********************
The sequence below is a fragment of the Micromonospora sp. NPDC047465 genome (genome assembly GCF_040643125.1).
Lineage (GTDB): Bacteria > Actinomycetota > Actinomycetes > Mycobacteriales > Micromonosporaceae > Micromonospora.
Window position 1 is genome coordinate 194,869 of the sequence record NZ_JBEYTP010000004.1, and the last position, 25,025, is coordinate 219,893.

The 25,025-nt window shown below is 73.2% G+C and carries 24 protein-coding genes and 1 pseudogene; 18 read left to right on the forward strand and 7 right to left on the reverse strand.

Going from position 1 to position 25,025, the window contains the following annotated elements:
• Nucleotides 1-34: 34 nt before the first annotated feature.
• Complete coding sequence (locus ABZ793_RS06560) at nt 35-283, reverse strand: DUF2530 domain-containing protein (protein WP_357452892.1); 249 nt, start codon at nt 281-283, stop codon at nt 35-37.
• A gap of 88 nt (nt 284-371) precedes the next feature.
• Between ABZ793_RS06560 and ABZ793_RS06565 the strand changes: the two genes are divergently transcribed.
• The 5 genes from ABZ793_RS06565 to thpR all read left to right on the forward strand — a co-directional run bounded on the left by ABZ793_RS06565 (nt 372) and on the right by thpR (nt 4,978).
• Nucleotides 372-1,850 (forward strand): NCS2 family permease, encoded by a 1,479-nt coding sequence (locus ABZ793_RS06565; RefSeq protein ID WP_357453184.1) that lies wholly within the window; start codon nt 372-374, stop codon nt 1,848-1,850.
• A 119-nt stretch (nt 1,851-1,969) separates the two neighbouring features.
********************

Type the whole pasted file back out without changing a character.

The sequence below is a fragment of the Micromonospora sp. NPDC047465 genome (genome assembly GCF_040643125.1).
Lineage (GTDB): Bacteria > Actinomycetota > Actinomycetes > Mycobacteriales > Micromonosporaceae > Micromonospora.
Window position 1 is genome coordinate 194,869 of the sequence record NZ_JBEYTP010000004.1, and the last position, 25,025, is coordinate 219,893.

The 25,025-nt window shown below is 73.2% G+C and carries 24 protein-coding genes and 1 pseudogene; 18 read left to right on the forward strand and 7 right to left on the reverse strand.

Going from position 1 to position 25,025, the window contains the following annotated elements:
• Nucleotides 1-34: 34 nt before the first annotated feature.
• Complete coding sequence (locus ABZ793_RS06560) at nt 35-283, reverse strand: DUF2530 domain-containing protein (protein WP_357452892.1); 249 nt, start codon at nt 281-283, stop codon at nt 35-37.
• A gap of 88 nt (nt 284-371) precedes the next feature.
• Between ABZ793_RS06560 and ABZ793_RS06565 the strand changes: the two genes are divergently transcribed.
• The 5 genes from ABZ793_RS06565 to thpR all read left to right on the forward strand — a co-directional run bounded on the left by ABZ793_RS06565 (nt 372) and on the right by thpR (nt 4,978).
• Nucleotides 372-1,850 (forward strand): NCS2 family permease, encoded by a 1,479-nt coding sequence (locus ABZ793_RS06565; RefSeq protein ID WP_357453184.1) that lies wholly within the window; start codon nt 372-374, stop codon nt 1,848-1,850.
• A 119-nt stretch (nt 1,851-1,969) separates the two neighbouring features.